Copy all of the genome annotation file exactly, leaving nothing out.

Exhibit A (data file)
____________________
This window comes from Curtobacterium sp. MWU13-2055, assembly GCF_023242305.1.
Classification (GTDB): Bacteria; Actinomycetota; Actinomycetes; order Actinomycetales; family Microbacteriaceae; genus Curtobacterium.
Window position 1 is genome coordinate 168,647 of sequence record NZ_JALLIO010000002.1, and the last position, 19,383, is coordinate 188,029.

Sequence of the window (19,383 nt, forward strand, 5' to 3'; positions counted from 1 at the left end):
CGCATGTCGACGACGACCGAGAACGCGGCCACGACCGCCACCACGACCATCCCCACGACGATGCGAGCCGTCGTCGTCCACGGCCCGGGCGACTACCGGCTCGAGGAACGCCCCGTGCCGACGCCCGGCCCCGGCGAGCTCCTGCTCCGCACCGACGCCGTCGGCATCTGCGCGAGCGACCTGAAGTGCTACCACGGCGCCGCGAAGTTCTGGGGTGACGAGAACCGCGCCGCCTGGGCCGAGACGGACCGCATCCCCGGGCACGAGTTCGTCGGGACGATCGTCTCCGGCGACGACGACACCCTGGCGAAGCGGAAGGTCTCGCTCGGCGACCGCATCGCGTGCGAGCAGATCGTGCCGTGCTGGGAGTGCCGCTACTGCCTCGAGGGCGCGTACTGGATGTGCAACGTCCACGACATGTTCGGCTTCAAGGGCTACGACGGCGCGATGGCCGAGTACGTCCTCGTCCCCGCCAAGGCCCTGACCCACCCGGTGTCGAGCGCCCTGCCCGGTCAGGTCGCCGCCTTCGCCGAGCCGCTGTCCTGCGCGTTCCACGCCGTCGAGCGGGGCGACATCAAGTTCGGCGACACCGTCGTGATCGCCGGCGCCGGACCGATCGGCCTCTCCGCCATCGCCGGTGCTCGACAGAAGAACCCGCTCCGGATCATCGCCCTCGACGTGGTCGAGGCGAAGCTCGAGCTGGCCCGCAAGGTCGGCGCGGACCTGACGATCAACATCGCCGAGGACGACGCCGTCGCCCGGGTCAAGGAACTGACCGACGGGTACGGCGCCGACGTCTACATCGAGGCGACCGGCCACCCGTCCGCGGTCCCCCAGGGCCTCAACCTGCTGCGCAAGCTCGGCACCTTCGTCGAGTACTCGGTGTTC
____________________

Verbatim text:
This window comes from Curtobacterium sp. MWU13-2055, assembly GCF_023242305.1.
Classification (GTDB): Bacteria; Actinomycetota; Actinomycetes; order Actinomycetales; family Microbacteriaceae; genus Curtobacterium.
Window position 1 is genome coordinate 168,647 of sequence record NZ_JALLIO010000002.1, and the last position, 19,383, is coordinate 188,029.

Sequence of the window (19,383 nt, forward strand, 5' to 3'; positions counted from 1 at the left end):
CGCATGTCGACGACGACCGAGAACGCGGCCACGACCGCCACCACGACCATCCCCACGACGATGCGAGCCGTCGTCGTCCACGGCCCGGGCGACTACCGGCTCGAGGAACGCCCCGTGCCGACGCCCGGCCCCGGCGAGCTCCTGCTCCGCACCGACGCCGTCGGCATCTGCGCGAGCGACCTGAAGTGCTACCACGGCGCCGCGAAGTTCTGGGGTGACGAGAACCGCGCCGCCTGGGCCGAGACGGACCGCATCCCCGGGCACGAGTTCGTCGGGACGATCGTCTCCGGCGACGACGACACCCTGGCGAAGCGGAAGGTCTCGCTCGGCGACCGCATCGCGTGCGAGCAGATCGTGCCGTGCTGGGAGTGCCGCTACTGCCTCGAGGGCGCGTACTGGATGTGCAACGTCCACGACATGTTCGGCTTCAAGGGCTACGACGGCGCGATGGCCGAGTACGTCCTCGTCCCCGCCAAGGCCCTGACCCACCCGGTGTCGAGCGCCCTGCCCGGTCAGGTCGCCGCCTTCGCCGAGCCGCTGTCCTGCGCGTTCCACGCCGTCGAGCGGGGCGACATCAAGTTCGGCGACACCGTCGTGATCGCCGGCGCCGGACCGATCGGCCTCTCCGCCATCGCCGGTGCTCGACAGAAGAACCCGCTCCGGATCATCGCCCTCGACGTGGTCGAGGCGAAGCTCGAGCTGGCCCGCAAGGTCGGCGCGGACCTGACGATCAACATCGCCGAGGACGACGCCGTCGCCCGGGTCAAGGAACTGACCGACGGGTACGGCGCCGACGTCTACATCGAGGCGACCGGCCACCCGTCCGCGGTCCCCCAGGGCCTCAACCTGCTGCGCAAGCTCGGCACCTTCGTCGAGTACTCGGTGTTC